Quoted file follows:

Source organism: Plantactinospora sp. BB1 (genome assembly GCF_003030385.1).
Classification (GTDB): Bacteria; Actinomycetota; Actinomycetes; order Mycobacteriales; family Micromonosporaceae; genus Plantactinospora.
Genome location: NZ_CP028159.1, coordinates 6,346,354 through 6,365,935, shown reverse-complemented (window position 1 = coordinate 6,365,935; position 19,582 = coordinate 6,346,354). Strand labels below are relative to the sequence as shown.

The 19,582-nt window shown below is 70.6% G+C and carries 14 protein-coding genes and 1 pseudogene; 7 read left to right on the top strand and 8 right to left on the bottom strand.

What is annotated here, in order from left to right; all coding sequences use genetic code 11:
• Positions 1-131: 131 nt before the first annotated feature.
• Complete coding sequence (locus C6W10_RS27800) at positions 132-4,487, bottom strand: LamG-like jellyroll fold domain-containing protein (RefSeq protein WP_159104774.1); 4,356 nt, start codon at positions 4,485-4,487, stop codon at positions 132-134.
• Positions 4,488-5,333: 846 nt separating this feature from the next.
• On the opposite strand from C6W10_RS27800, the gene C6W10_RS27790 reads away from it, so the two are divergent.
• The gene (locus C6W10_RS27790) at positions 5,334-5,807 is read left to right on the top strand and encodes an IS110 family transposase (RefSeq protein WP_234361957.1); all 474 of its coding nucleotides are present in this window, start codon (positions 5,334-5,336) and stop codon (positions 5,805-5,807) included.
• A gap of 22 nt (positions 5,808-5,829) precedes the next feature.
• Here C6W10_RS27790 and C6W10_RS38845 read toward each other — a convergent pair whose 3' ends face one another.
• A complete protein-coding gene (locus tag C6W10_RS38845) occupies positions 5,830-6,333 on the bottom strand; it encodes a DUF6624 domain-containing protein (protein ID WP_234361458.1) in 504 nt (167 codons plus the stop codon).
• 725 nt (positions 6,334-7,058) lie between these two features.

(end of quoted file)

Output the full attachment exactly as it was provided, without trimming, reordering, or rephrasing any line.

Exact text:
Source organism: Plantactinospora sp. BB1 (genome assembly GCF_003030385.1).
Classification (GTDB): Bacteria; Actinomycetota; Actinomycetes; order Mycobacteriales; family Micromonosporaceae; genus Plantactinospora.
Genome location: NZ_CP028159.1, coordinates 6,346,354 through 6,365,935, shown reverse-complemented (window position 1 = coordinate 6,365,935; position 19,582 = coordinate 6,346,354). Strand labels below are relative to the sequence as shown.

The 19,582-nt window shown below is 70.6% G+C and carries 14 protein-coding genes and 1 pseudogene; 7 read left to right on the top strand and 8 right to left on the bottom strand.

What is annotated here, in order from left to right; all coding sequences use genetic code 11:
• Positions 1-131: 131 nt before the first annotated feature.
• Complete coding sequence (locus C6W10_RS27800) at positions 132-4,487, bottom strand: LamG-like jellyroll fold domain-containing protein (RefSeq protein WP_159104774.1); 4,356 nt, start codon at positions 4,485-4,487, stop codon at positions 132-134.
• Positions 4,488-5,333: 846 nt separating this feature from the next.
• On the opposite strand from C6W10_RS27800, the gene C6W10_RS27790 reads away from it, so the two are divergent.
• The gene (locus C6W10_RS27790) at positions 5,334-5,807 is read left to right on the top strand and encodes an IS110 family transposase (RefSeq protein WP_234361957.1); all 474 of its coding nucleotides are present in this window, start codon (positions 5,334-5,336) and stop codon (positions 5,805-5,807) included.
• A gap of 22 nt (positions 5,808-5,829) precedes the next feature.
• Here C6W10_RS27790 and C6W10_RS38845 read toward each other — a convergent pair whose 3' ends face one another.
• A complete protein-coding gene (locus tag C6W10_RS38845) occupies positions 5,830-6,333 on the bottom strand; it encodes a DUF6624 domain-containing protein (protein ID WP_234361458.1) in 504 nt (167 codons plus the stop codon).
• 725 nt (positions 6,334-7,058) lie between these two features.